Christmas celebrations in Pakistan turned sour after 22 Christians died after consuming tainted alcohol. Authorities in Toba Tek Singh, a city in the Punjab province reported that 12 people had succumbed to the toxic homemade brew by the morning on 26 December.
Police officer Shahbaz Virk said that a total of 34 people from the Mubarakabad Christian Colony were admitted to the local hospital for treatment, of which four were in critical condition. The death toll rose by another 10 by Monday night, according to Pakistani news website The News International.
Seven suspects have been detained on charges of supplying the alcohol. While the sale of alcohol is prohibited by law, non-Muslims are allowed to purchase it from licensed shops. High price of store-bought liquor forces many Christians to buy homemade versions.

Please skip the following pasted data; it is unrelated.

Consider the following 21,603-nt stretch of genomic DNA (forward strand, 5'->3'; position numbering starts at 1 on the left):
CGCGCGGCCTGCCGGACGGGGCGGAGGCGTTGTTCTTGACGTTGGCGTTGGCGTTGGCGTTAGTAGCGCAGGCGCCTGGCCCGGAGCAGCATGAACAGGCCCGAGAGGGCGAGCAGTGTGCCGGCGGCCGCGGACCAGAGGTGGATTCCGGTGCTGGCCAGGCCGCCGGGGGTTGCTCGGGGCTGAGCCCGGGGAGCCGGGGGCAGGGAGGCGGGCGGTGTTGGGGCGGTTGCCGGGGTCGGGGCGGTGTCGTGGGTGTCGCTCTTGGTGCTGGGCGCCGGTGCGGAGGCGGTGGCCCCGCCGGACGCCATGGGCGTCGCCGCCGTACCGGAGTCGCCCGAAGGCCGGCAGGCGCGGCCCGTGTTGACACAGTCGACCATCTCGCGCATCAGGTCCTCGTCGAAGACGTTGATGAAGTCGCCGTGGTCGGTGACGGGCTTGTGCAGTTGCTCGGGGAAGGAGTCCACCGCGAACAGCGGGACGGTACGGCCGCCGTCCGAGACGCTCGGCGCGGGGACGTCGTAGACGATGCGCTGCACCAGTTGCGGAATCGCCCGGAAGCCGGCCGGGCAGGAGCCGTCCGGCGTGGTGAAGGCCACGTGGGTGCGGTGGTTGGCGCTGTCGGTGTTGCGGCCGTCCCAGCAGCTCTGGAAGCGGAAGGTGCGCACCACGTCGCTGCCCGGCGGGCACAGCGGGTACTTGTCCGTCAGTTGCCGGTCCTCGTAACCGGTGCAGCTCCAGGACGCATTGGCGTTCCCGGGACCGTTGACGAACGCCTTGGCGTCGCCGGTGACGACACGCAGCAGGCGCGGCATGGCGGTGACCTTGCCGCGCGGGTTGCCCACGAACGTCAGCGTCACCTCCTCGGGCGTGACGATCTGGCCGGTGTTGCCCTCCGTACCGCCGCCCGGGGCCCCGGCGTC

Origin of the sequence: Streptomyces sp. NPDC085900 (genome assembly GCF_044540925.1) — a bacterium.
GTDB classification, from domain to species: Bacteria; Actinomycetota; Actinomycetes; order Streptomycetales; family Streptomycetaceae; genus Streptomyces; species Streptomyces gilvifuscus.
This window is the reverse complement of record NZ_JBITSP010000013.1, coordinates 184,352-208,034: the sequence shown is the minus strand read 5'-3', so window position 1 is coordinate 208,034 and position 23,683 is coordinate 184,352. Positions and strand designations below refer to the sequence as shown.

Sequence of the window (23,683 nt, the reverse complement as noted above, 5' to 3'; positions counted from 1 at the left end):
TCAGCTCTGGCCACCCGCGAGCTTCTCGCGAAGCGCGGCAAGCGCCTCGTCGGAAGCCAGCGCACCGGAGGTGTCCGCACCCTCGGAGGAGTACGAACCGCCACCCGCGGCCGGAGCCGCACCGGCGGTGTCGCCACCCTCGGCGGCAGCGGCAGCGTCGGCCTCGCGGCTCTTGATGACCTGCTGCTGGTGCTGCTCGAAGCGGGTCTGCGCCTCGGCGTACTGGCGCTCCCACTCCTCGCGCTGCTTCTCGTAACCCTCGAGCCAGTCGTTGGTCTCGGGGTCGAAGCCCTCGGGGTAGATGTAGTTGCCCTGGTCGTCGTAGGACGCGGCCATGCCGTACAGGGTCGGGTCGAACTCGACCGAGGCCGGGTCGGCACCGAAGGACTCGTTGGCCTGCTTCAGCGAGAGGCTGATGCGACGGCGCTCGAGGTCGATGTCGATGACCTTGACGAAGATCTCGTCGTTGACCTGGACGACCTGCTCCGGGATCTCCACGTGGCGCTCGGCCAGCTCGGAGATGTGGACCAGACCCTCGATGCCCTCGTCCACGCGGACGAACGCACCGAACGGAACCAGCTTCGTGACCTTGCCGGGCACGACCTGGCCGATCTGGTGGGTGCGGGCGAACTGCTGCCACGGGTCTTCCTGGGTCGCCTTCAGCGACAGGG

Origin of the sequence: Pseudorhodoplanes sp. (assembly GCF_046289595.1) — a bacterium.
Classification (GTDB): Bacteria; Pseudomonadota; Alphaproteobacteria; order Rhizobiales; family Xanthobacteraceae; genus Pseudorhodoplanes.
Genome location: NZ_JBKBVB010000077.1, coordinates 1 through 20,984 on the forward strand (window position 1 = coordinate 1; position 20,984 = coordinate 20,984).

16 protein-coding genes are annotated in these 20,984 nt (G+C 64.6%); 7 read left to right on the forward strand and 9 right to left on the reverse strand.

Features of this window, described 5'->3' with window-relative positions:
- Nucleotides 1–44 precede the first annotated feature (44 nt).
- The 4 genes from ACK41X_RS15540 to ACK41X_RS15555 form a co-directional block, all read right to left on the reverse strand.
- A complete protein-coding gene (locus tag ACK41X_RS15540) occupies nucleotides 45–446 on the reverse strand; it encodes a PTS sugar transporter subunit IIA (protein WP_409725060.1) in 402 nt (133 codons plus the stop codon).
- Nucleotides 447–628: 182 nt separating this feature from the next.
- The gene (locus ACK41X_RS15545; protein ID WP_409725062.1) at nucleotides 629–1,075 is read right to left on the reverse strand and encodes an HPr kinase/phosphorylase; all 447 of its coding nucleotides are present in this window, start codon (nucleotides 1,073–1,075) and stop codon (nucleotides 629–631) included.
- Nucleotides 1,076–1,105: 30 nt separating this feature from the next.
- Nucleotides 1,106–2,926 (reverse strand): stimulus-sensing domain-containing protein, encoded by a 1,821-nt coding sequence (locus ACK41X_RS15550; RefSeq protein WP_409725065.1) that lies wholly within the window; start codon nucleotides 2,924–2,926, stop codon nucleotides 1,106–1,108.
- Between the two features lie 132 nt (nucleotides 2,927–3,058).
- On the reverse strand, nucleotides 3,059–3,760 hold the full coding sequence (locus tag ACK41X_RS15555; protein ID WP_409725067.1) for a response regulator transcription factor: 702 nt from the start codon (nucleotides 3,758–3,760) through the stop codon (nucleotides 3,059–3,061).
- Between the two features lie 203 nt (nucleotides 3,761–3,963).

In the Iraqi capital of Baghdad, Christians attempting to purchase alcohol suffered another kind of attack after gunmen opened fire on liquor stores in Ghadeer neighbourhood. According to local police, three people were killed and four others injured, but other sources claim the death toll was higher.
Rayan al-Kildani, commander of Babiliyon Brigades, a group of Christian volunteers formed to fight Islamic State militants, said that eight Christians along with one Yazidi individual were killed in the attack.
Since the incident, which took place on 23 December, Christians have become fearful of openly celebrating the festive season. "What a bloody gift they gave us for Christmas," Joseph Warda, a Christian human rights activist said according to Pakistan Today.
Retired school teacher Maria Polos opined the incident made members of the minority community feel even more at risk in the Islamic nation. "We fear getting killed like those in the alcohol shops," she said. "We feel we're aliens in this country."